In this essay, we suggest practical ways to shift the framing of crisis standards of care toward disability justice. We elaborate on the vision statement provided in the 2010 Institute of Medicine (National Academy of Medicine) “Summary of Guidance for Establishing Crisis Standards of Care for Use in Disaster Situations,” which emphasizes fairness; equitable processes; community and provider engagement, education, and communication; and the rule of law. We argue that interpreting these elements through disability justice entails a commitment to both (...)
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  14. Copper Statues and Pieces of Copper: A Challenge to the Standard Account.Michael B. Burke - 1992 - Analysis 52 (1):12 - 17.
    On the most popular account of material constitution, it is common for a material object to coincide precisely with one or more other material objects, ones that are composed of just the same matter but differ from it in sort. I argue that there is nothing that could ground the alleged difference in sort and that the account must be rejected.
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  15. Dion and Theon: An Essentialist Solution to an Ancient Puzzle.Michael Burke - 1994 - Journal of Philosophy 91 (3):129-139.
    Dion is a full-bodied man. Theon is that part of him which consists of all of him except his left foot. What becomes of Dion and Theon when Dion’s left foot is amputated? Employing the doctrine of sortal essentialism, I defend a surprising answer last defended by Chrysippus: that Dion survives while the seemingly unscathed Theon perishes. For replies to critics, see my publications of 1997 and (especially) 2004.
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  16. Empathy at the Confluence of Neuroscience and Empirical Literary Studies.Michael Burke, Anezka Kuzmicova, Anne Mangen & Theresa Schilhab - 2016 - Scientific Study of Literature 6 (1):6-41.
    The objective of this article is to review extant empirical studies of empathy in narrative reading in light of (i) contemporary literary theory, and (ii) neuroscientific studies of empathy, and to discuss how a closer interplay between neuroscience and literary studies may enhance our understanding of empathy in narrative reading. An introduction to some of the philosophical roots of empathy is followed by tracing its application in contemporary literary theory, in which scholars have pursued empathy with varying degrees of conceptual (...)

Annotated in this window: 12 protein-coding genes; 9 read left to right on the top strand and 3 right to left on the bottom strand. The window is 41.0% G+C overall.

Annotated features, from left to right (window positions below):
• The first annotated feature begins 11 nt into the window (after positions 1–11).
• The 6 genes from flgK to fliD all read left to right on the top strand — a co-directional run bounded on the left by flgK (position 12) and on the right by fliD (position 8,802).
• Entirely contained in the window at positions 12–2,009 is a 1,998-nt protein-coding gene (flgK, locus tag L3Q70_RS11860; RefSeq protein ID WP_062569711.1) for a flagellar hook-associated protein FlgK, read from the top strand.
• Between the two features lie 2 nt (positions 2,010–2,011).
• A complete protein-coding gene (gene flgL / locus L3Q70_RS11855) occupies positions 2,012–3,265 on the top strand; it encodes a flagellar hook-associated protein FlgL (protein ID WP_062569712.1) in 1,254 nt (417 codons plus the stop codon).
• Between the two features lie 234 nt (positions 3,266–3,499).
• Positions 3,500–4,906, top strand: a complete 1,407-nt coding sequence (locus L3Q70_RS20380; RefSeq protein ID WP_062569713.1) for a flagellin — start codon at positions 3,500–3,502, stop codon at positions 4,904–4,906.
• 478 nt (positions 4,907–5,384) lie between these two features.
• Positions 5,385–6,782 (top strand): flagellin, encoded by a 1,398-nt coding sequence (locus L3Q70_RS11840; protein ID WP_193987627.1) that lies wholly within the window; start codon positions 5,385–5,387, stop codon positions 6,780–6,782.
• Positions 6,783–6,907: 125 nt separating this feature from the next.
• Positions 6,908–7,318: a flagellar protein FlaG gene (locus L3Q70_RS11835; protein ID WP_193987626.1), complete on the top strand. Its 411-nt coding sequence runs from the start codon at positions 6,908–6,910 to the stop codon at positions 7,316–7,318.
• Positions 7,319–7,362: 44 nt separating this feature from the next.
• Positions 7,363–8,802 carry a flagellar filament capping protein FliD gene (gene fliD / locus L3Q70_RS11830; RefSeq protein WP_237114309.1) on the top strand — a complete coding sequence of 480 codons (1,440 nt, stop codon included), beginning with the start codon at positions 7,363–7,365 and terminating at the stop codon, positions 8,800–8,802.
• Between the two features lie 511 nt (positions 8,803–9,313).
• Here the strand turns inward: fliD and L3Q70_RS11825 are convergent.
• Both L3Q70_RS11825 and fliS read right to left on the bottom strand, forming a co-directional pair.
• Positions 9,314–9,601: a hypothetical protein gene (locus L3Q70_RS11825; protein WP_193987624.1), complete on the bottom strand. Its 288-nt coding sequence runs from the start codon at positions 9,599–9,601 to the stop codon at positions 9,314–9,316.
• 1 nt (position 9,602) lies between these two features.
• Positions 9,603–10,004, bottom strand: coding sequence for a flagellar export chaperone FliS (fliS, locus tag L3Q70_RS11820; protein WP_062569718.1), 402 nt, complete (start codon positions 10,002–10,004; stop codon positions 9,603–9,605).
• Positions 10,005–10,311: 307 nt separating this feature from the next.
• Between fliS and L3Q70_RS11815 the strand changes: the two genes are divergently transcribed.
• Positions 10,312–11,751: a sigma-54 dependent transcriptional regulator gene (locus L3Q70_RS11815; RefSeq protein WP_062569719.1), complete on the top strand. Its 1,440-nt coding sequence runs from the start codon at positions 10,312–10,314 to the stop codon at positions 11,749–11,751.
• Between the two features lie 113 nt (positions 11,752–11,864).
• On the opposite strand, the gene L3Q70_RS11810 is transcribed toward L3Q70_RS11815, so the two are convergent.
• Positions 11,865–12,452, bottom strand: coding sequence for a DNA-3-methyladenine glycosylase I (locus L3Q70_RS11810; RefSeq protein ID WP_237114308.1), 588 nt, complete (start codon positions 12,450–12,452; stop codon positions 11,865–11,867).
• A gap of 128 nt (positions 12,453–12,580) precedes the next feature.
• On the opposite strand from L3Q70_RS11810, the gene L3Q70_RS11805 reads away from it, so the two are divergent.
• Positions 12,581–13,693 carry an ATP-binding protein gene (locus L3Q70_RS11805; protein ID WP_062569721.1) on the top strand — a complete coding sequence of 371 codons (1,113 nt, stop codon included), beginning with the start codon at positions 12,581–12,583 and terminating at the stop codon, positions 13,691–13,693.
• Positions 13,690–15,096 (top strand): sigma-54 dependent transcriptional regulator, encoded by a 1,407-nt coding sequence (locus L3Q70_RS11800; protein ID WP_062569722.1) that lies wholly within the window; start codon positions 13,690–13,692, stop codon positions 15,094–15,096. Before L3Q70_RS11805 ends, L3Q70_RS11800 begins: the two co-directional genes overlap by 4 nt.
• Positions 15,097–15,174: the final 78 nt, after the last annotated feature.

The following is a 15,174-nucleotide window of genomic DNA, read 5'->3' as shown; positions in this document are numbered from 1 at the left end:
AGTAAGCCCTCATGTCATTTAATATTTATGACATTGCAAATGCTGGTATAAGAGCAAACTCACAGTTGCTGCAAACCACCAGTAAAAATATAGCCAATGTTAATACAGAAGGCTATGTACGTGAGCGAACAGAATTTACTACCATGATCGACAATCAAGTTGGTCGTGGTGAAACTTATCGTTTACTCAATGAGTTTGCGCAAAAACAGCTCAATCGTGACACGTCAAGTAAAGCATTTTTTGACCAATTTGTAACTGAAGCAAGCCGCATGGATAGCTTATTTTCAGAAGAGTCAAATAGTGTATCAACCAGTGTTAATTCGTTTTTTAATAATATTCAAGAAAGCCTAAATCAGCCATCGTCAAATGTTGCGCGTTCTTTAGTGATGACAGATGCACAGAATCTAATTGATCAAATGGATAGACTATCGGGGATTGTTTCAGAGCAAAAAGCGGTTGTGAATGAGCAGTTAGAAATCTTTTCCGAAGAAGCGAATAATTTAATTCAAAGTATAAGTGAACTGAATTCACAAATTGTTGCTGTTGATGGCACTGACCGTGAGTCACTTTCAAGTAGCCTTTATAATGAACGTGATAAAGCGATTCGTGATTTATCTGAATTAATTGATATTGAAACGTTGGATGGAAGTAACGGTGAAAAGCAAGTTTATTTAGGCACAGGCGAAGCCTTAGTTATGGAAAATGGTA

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  17.  71
    Liberated Presentism.Michael B. Burke - 2020 - Review of Metaphysics 73 (March):569-603.
    (The version now posted is a revision of what was posted earlier. Final version now published.) The article gives a novel argument to show that there is sense of 'exists' suitable for posing a substantive issue between presentists and eternalists. It then seeks to invigorate a neglected variety of presentism. There are seven doctrines, widely accepted even among presentists, that create problems for presentism. Without distinguishing existence and being, presentists can comfortably reject all seven. Doing so would dispose of the (...)
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  18. What is a Situation?Tom Burke - 2000 - History and Philosophy of Logic 21 (2):95-113.
    This paper examines the role of ?situations? in John Dewey's philosophy of logic. To do this properly it is necessary to contrast Dewey's conception of experience and mentality with views characteristic of modern epistemology. The primary difference is that, rather than treat experience as peripheral and or external to mental functions (reason, etc.), we should treat experience as a field in and as a part of which thinking takes place. Experience in this broad sense subsumes theory and fact, hypothesis and (...)
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  19. Empiricism, Pragmatism, and the Settlement Movement.Tom Burke - 2010 - The Pluralist 5 (3):73-88.